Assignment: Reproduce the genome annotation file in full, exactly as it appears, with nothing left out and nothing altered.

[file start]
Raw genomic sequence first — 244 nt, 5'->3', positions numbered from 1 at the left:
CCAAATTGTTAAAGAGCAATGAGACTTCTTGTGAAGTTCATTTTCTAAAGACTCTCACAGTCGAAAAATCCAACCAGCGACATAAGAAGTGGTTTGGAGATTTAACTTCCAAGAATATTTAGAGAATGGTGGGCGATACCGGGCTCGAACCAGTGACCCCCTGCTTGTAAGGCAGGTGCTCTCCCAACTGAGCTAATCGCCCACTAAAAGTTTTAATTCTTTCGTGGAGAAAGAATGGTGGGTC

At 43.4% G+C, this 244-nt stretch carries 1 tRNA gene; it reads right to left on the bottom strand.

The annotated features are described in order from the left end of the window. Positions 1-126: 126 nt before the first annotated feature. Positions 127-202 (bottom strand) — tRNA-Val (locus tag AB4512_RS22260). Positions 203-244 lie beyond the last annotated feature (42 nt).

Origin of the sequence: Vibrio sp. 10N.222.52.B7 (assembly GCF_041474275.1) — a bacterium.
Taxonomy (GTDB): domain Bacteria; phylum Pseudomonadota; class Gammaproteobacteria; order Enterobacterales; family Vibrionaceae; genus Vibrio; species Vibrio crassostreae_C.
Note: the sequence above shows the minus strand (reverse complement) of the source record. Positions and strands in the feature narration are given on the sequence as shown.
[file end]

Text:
Raw genomic sequence first — 244 nt, 5'->3', positions numbered from 1 at the left:
CCAAATTGTTAAAGAGCAATGAGACTTCTTGTGAAGTTCATTTTCTAAAGACTCTCACAGTCGAAAAATCCAACCAGCGACATAAGAAGTGGTTTGGAGATTTAACTTCCAAGAATATTTAGAGAATGGTGGGCGATACCGGGCTCGAACCAGTGACCCCCTGCTTGTAAGGCAGGTGCTCTCCCAACTGAGCTAATCGCCCACTAAAAGTTTTAATTCTTTCGTGGAGAAAGAATGGTGGGTC

At 43.4% G+C, this 244-nt stretch carries 1 tRNA gene; it reads right to left on the bottom strand.

The annotated features are described in order from the left end of the window. Positions 1-126: 126 nt before the first annotated feature. Positions 127-202 (bottom strand) — tRNA-Val (locus tag AB4512_RS22260). Positions 203-244 lie beyond the last annotated feature (42 nt).

Origin of the sequence: Vibrio sp. 10N.222.52.B7 (assembly GCF_041474275.1) — a bacterium.
Taxonomy (GTDB): domain Bacteria; phylum Pseudomonadota; class Gammaproteobacteria; order Enterobacterales; family Vibrionaceae; genus Vibrio; species Vibrio crassostreae_C.
Note: the sequence above shows the minus strand (reverse complement) of the source record. Positions and strands in the feature narration are given on the sequence as shown.